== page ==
We’ve already talked about coordinating conjunctions in another post, and if you missed that and want to learn more about the FANBOY conjunctions – make sure to check it out!
Now we’re getting a little more advanced with a different type of conjunctions – subordinating conjunctions.
But let’s start from the beginning – what is a conjunction and what does it do?
A conjunction is a word that joins two or more words, phrases, or clauses.
Now, a subordinate conjunction goes a little further than that and joins together two clauses – but one of the clauses is dependent, and one of the clauses is independent.
Complicated, right? Let’s break it down…
A dependent clause is called ‘dependent’ because it cannot stand on its own. It does not express a complete thought. For example, here are some ‘dependent’ clauses:
‘If I had gone to the mall today,…’
‘Since you are in need of extra money,…’
‘Because you stayed out late last night,…’
These are not complete sentences, as you can see. They start with ‘if’, ‘since’ and ‘because’, so we are waiting for the second part of the story. We need an ‘independent’ clause to complete our story.
‘If I had gone to the mall today, I would have bought that dress I liked.’
‘Since you are in need of extra money, you should think about looking for a job.’
‘Because you stayed out late last night, you didn’t make it home in time for dinner.’
Imagine that the independent clause (the second part of these sentences which show a complete thought) is the parent and the dependent clause (the first part which does not show a complete thought) is the child. The child needs its parent.
So, where do subordinating conjunctions fit into all of this?
Well, they serve to link ideas together (as FANBOY conjunctions do) but in different ways, and luckily they can be put roughly into four categories.
Check out the table to help make this all a little clearer:
The first is to show time. Let’s see an example:
‘While I cook the dinner, you can wash the dishes from this afternoon’s lunch.’
This shows two things, in two clauses, happening at the same time. As you can see, the first part of the sentence is a dependent clause (a child) because you can’t just finish the sentence after saying ‘While I cook the dinner…’ – there needs to be an end to this story. The second part is the independent clause (the parent) and this IS a complete thought – ‘you can wash the dishes from this afternoon’s lunch.’ This would actually be fine alone, but both parts together, using a subordinating conjunction, makes the sentence, and the writing overall, much more interesting.
Let’s look at an example from cause and effect:
‘Now that it’s stopped raining, we don’t have to bring our umbrellas with us.’
Or you could write:
‘We don’t have to bring our umbrellas with us, now that it’s stopped raining.’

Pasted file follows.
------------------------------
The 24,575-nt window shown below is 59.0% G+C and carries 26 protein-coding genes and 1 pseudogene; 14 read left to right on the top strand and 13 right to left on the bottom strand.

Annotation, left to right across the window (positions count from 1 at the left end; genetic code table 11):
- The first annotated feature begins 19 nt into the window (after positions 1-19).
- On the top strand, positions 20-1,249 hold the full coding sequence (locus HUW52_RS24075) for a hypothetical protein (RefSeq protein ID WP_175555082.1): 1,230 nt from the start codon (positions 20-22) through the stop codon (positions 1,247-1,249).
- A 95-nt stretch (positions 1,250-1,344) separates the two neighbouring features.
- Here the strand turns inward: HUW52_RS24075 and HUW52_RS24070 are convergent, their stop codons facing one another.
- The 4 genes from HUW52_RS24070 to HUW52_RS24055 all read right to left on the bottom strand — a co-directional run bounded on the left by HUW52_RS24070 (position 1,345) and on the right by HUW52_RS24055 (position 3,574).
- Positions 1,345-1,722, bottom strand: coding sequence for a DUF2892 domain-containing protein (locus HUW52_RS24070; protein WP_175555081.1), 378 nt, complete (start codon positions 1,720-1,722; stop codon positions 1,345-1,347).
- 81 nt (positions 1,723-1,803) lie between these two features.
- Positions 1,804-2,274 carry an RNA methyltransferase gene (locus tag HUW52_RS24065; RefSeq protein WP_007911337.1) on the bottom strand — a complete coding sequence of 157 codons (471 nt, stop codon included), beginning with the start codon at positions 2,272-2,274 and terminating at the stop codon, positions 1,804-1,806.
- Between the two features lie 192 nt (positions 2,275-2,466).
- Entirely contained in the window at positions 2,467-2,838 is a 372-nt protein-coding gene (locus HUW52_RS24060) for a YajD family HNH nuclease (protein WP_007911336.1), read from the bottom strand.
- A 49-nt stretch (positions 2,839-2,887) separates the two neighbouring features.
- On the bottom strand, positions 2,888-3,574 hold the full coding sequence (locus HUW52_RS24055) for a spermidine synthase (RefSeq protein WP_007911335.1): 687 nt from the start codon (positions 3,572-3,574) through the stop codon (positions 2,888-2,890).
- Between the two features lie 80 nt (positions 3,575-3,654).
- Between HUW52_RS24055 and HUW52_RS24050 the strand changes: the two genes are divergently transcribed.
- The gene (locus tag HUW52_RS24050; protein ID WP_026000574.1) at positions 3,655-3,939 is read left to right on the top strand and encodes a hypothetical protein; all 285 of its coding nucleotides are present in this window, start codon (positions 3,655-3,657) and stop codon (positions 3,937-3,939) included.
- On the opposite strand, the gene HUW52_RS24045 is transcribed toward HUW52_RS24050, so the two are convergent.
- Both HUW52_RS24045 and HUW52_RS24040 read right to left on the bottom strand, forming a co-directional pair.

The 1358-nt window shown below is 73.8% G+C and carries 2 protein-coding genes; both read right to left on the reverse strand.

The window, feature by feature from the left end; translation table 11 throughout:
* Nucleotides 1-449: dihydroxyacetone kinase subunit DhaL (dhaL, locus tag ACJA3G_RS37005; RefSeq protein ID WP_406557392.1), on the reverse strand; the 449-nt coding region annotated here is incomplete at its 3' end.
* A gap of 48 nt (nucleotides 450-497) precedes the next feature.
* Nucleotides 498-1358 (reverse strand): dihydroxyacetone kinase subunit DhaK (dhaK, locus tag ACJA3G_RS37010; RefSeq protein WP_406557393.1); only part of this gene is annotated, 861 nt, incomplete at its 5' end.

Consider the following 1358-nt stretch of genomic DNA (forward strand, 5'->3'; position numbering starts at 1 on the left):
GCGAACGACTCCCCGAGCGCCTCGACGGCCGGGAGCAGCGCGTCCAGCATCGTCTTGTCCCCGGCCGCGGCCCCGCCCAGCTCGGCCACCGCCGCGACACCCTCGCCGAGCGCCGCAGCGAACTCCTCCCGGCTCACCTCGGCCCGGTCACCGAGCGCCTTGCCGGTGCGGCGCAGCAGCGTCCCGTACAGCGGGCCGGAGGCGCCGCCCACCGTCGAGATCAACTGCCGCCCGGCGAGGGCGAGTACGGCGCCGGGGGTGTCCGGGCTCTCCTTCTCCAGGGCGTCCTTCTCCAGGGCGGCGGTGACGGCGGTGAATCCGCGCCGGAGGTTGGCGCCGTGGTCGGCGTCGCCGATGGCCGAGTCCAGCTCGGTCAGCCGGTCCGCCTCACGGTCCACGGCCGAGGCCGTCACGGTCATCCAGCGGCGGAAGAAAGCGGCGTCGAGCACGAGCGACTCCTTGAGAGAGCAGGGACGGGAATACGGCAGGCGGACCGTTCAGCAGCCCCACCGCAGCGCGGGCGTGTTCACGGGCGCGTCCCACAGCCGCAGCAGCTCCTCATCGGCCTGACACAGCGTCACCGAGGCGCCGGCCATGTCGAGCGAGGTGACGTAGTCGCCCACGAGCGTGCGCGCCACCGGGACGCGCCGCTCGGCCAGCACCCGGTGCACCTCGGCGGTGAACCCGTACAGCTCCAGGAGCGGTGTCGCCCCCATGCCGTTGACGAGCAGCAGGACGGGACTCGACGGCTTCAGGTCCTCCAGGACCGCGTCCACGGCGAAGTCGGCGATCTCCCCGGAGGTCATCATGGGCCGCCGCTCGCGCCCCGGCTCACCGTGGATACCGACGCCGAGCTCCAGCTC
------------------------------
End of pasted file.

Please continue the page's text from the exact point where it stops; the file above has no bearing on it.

This shows us that we can put the independent clause either at the beginning, or at the end.
Some conjunctions are about conditions:
‘Provided that you work hard, you’ll see good results.’
Again, the independent clause here is highlighted in bold to show a complete thought. Our subordinating conjunction, ‘provided that’, is placed at the beginning of the dependent clause to show us that IF this person works hard, they will see good results.
Lastly, we use subordinating conjunctions to show contrast:
‘Even though the weather was bad, they still went outside.’
Here, the conjunction to show a contrast between the bad weather and going outside is ‘even though’.
As you can see though, there are many different conjunctions and it takes a little study and practice to learn all of them. Try to experiment with your writing by practicing using a few easy ones, and then check with your teacher that you’re using them correctly.
Let’s try an exercise to see how well you understand this. Try to identify the correct (and more than one answer may be correct) subordinating conjunction.
- _______________ my car has broken down, I’ll be late today.
- She got the job, ________________ she had no experience.
- ______________ it makes me nervous, I do drink coffee.
- ______________ Amal doesn’t speak English well, she has to study harder.
- _______________ he worked hard all year long, he wasn’t able to buy the car he wanted.
- He’s liked chocolate _____________ he was a little boy.
- ________________ I’m not allowed to do it, I’ll do it anyway.
- My wife wants to buy a house, ______________ I prefer to live in an apartment.
- ________________ the exam is finished, you will not be able to talk.
- ________________ you already know the answer, why are you asking me?
Did you use the box above to help you? Once you’ve tried to answer all of them, check your answers by scrolling down below. Don’t worry if you made a lot of mistakes in the beginning – subordinate conjunctions are difficult at first!
- BECAUSE/SINCE my car has broken down, I’ll be late today.
- She got the job, EVEN THOUGH/THOUGH she had no experience.
- ALTHOUGH/EVEN THOUGH it makes me nervous, I do drink coffee.
- BECAUSE/SINCE Amal doesn’t speak English well, she has to study harder.
- ALTHOUGH/EVEN THOUGH he worked hard all year long, he wasn’t able to buy the car he wanted.
- He’s liked chocolate SINCE he was a little boy.
- ALTHOUGH/EVEN THOUGH I’m not allowed to do it, I’ll do it anyway.
- EVEN THOUGH/ALTHOUGH/WHEREAS my wife wants us to buy a house, I prefer to live in an apartment.
- UNTIL the exam is finished, you will not be able to talk.
- SINCE you already know the answer, why are you asking me?
How did you get on? If you can get a few of these under your belt, you’ll soon see the difference in your writing. Good luck!